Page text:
OBJECTIVES: Post-infarction myocardial scar causes adverse left ventricular remodelling and negatively affects the prognosis. We sought to investigate whether scar extent and location obtained by cardiac magnetic resonance may affect the reverse remodelling and survival of heart failure patients undergoing surgical ventricular reconstruction. METHODS: From January 2011 to December 2015, 151 consecutive patients with previous myocardial infarction and left ventricular remodelling underwent surgical ventricular reconstruction at our Institution, of which 88 (58%) patients had a preoperative protocolstandardized late gadolinium enhancement (LGE)-cardiac magnetic resonance examination during the week before surgery. We excluded 40 patients with devices (26%), 15 patients with irregular heart rhythm (permanent atrial fibrillation, 10% not included in the device group) or mixed contraindications (severe claustrophobia or presence of material magnetic resonance not compatible). Among the 145 survivors, 11 patients received an implantable cardioverter defibrillator after surgery (mostly for persistent low ejection fraction) and were excluded as well, yielding a total of 59 patients (48 men, aged 65 ± 9 years) who repeated a protocol-standardized LGE-cardiac magnetic resonance examination even 6 months postoperatively and therefore represent the study population. Patients were grouped according to the presence of LGE in the antero-basal left ventricular segments (Group A) or the absence of LGE in the same segments (Group B). The postoperative left ventricular end-systolic volume index was considered the primary end-point. RESULTS: After surgery, left ventricular end-systolic volume index and end-diastolic volume index significantly decreased (P < 0.001, for both), while diastolic sphericity index and ejection fraction significantly increased (P = 0.015 and P < 0.001, respectively). The presence of LGE in the antero-basal left ventricular segments (10 patients, Group A) was the only independent predictor of outcome (P = 0.02) at multivariate analysis, being the postoperative left ventricular end-systolic volume index significantly higher compared to that of patients of Group B (49 patients) (78 ± 26 ml/m2 vs 55 ± 20 ml/m2, P = 0.003). Furthermore, patients with a postoperative left ventricular end-systolic volume index > 60 ml/m2 showed a higher risk of cardiac events (hazard ratio = 3.67, P = 0.02). CONCLUSIONS: In patients undergoing surgical ventricular reconstruction, LGE scar location affects the left ventricular reverse remodelling, which in turn might limit the survival benefit.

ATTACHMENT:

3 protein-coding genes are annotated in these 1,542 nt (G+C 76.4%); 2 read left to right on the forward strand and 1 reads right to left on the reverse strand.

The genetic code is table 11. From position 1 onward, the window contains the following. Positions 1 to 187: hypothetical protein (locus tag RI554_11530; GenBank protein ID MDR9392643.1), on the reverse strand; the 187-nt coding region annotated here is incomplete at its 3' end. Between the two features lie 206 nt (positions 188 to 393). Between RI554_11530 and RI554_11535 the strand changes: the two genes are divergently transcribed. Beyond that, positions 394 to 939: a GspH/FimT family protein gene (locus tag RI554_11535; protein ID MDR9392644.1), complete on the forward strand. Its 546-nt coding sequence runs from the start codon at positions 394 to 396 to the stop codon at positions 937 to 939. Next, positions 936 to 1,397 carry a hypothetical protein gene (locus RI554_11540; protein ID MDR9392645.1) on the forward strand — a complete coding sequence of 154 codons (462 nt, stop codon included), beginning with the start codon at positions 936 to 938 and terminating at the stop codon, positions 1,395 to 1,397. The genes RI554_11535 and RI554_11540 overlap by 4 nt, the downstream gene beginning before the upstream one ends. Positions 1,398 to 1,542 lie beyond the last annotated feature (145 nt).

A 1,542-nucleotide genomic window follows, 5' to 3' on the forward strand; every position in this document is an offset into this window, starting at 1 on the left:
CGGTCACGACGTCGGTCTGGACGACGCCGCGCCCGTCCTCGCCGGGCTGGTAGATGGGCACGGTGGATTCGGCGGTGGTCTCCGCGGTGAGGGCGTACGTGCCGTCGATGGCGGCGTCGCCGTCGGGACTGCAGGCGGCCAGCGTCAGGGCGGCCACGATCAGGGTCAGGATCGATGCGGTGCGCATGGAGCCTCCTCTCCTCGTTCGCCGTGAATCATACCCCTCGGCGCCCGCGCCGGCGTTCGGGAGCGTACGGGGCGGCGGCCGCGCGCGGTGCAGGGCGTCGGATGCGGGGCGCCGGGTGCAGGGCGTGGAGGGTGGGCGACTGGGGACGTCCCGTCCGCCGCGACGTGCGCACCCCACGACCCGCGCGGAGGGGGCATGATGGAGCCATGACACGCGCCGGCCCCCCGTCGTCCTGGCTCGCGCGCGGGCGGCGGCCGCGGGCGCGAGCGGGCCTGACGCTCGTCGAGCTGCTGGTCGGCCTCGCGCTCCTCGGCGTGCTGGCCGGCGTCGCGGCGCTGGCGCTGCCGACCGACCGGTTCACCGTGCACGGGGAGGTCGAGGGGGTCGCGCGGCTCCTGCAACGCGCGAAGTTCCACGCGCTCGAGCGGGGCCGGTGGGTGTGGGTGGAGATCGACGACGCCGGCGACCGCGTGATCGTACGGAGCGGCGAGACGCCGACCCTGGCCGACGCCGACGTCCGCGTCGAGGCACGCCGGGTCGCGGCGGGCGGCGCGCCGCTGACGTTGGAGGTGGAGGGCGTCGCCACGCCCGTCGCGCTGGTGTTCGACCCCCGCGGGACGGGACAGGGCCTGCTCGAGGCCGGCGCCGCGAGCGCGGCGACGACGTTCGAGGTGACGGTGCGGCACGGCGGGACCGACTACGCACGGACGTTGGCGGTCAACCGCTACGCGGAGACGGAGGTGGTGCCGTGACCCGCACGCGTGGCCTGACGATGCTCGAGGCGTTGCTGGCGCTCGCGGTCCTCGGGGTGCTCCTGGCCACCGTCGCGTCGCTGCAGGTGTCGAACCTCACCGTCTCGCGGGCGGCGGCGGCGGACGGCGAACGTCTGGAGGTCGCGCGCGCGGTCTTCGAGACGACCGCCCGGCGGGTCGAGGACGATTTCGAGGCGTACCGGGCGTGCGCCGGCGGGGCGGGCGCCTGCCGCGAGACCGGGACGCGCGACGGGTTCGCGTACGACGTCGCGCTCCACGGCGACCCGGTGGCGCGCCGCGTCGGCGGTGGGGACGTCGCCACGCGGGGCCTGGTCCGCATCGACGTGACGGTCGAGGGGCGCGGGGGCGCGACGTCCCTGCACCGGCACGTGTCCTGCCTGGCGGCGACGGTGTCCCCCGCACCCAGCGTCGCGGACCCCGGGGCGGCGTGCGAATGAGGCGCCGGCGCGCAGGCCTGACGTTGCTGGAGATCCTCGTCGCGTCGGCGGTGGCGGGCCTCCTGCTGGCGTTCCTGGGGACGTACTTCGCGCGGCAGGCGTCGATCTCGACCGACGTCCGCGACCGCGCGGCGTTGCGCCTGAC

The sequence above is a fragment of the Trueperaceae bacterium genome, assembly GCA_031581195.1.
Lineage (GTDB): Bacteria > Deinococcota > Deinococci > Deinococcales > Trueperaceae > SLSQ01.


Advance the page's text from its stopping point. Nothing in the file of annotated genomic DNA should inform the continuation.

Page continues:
Original languageEnglish